Jerrold Levy and Richard Negro - 'Poems by Gerard Legro' was meant to be a critique of the ‘obscurity’ of modernist poetry from two disaffected teens in post-war America who were desperate to fight back against aesthetic and moral codes of maturity, propriety, and sophistication
Jerrold Levy and Richard Negro, Poems by Gerard Legro, BookThug, 2016.
In the spring and summer of 1949, Jerrold Levy and Richard Negro—two teenage pranksters with the right mix of bad attitude and artistic ingenuity—composed, circulated, and performed a collection of poems on the campus of Black Mountain College, an experimental school located just outside Asheville, North Carolina.
Now, BookThug is bringing this previously unpublished work to light for the first time in Poems by Gerard Legro, edited with annotations by noted Canadian poet and scholar Alessandro Porco.
Porco’s insightful work (including a critical introduction, explanatory notes, and rare photographs sourced from archival documents and historical materials) offers an enlightening exploration of a side of the Black Mountain College canon that’s rarely seen. Rich with aleatory compositional methods and found materials, and replete with scatological puns, doggerel rhymes, and surreal imagery, Poems by Gerard Legro was meant to be a critique of the ‘obscurity’ of modernist poetry from two disaffected teens in post-war America who were desperate to fight back against aesthetic and moral codes of maturity, propriety, and sophistication.
This unique and timely addition to the canon of Black Mountain College will appeal to poetry and art enthusiasts and students—especially those interested in twentieth-century American poetry and literature, the work of Black Mountain College scholars, and major art figures like Salvador Dali, Frida Khalo, Julien Levy, Ilya Bolotowsky, Herbert Bayer, and Josef Albers.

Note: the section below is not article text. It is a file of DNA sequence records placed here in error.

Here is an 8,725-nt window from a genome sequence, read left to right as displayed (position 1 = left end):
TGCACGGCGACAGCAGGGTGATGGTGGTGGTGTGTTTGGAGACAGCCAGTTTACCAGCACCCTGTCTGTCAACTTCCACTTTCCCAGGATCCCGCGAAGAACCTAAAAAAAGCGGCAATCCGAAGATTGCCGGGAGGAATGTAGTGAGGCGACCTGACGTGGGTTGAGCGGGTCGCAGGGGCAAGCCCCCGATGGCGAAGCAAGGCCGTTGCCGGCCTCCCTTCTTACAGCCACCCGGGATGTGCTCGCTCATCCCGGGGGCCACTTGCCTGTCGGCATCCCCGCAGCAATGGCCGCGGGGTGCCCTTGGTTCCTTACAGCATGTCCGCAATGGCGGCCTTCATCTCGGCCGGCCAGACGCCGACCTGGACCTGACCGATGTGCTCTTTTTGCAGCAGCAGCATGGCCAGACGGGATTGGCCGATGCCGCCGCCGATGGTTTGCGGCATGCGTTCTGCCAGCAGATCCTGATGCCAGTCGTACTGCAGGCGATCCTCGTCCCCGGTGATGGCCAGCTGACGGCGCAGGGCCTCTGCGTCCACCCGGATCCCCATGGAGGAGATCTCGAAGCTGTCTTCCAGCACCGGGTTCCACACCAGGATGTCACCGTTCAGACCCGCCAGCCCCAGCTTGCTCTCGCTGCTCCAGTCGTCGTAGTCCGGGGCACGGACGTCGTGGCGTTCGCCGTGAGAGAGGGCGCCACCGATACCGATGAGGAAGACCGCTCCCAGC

“Beautiful Gerard Legro is alive. At Black Mountain College two students rebelled against their teachers, Josef Albers and Charles Olson, to create a mythic figure—part hoax, part avatar of disenchanted youth—who is entirely their own.… These poems are a vital addition to the history of the extraordinary educational experiment that was Black Mountain.”—Kaplan Harris
“The literary history of Black Mountain College has received a useful amplification and illumination in the form of Poems by Gerard Legro…. Through his detailed and insightful introduction, and in his careful annotation of both the poems and the circumstances of their composition and (non-)dissemination, Alessandro Porco equips the contemporary reader not just to get the joke(s), but also to appreciate the significance of a fascinating project, equal parts homage and satire, that has too long languished in archival storage. A valuable recovery.”—Steve Evans